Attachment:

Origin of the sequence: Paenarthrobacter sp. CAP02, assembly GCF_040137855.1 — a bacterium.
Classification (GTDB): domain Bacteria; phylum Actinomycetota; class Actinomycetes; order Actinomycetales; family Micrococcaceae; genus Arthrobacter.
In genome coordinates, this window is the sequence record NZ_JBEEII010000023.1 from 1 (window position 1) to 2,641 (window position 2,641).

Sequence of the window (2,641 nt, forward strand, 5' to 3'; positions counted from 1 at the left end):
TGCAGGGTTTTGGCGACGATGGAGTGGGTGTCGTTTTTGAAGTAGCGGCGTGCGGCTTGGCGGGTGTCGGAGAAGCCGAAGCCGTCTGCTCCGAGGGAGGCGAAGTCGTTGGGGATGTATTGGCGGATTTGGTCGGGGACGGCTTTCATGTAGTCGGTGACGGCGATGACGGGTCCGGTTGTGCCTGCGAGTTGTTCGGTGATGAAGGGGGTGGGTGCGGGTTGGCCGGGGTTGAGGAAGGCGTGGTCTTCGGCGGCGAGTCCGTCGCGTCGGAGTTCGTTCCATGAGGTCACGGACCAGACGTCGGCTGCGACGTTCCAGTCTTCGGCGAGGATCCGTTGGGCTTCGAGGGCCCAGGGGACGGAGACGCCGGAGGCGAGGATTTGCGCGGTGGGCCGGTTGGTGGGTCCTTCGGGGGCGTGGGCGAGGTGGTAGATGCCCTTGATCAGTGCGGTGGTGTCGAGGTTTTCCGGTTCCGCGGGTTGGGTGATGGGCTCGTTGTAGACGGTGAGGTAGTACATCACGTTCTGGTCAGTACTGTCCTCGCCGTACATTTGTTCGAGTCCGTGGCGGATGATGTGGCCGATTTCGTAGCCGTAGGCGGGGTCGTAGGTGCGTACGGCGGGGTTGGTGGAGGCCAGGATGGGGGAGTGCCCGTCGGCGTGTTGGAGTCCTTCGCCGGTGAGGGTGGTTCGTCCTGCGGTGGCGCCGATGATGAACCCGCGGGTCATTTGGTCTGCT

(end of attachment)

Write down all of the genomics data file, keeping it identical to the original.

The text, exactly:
Origin of the sequence: Paenarthrobacter sp. CAP02, assembly GCF_040137855.1 — a bacterium.
Classification (GTDB): domain Bacteria; phylum Actinomycetota; class Actinomycetes; order Actinomycetales; family Micrococcaceae; genus Arthrobacter.
In genome coordinates, this window is the sequence record NZ_JBEEII010000023.1 from 1 (window position 1) to 2,641 (window position 2,641).

Sequence of the window (2,641 nt, forward strand, 5' to 3'; positions counted from 1 at the left end):
TGCAGGGTTTTGGCGACGATGGAGTGGGTGTCGTTTTTGAAGTAGCGGCGTGCGGCTTGGCGGGTGTCGGAGAAGCCGAAGCCGTCTGCTCCGAGGGAGGCGAAGTCGTTGGGGATGTATTGGCGGATTTGGTCGGGGACGGCTTTCATGTAGTCGGTGACGGCGATGACGGGTCCGGTTGTGCCTGCGAGTTGTTCGGTGATGAAGGGGGTGGGTGCGGGTTGGCCGGGGTTGAGGAAGGCGTGGTCTTCGGCGGCGAGTCCGTCGCGTCGGAGTTCGTTCCATGAGGTCACGGACCAGACGTCGGCTGCGACGTTCCAGTCTTCGGCGAGGATCCGTTGGGCTTCGAGGGCCCAGGGGACGGAGACGCCGGAGGCGAGGATTTGCGCGGTGGGCCGGTTGGTGGGTCCTTCGGGGGCGTGGGCGAGGTGGTAGATGCCCTTGATCAGTGCGGTGGTGTCGAGGTTTTCCGGTTCCGCGGGTTGGGTGATGGGCTCGTTGTAGACGGTGAGGTAGTACATCACGTTCTGGTCAGTACTGTCCTCGCCGTACATTTGTTCGAGTCCGTGGCGGATGATGTGGCCGATTTCGTAGCCGTAGGCGGGGTCGTAGGTGCGTACGGCGGGGTTGGTGGAGGCCAGGATGGGGGAGTGCCCGTCGGCGTGTTGGAGTCCTTCGCCGGTGAGGGTGGTTCGTCCTGCGGTGGCGCCGATGATGAACCCGCGGGTCATTTGGTCTGCT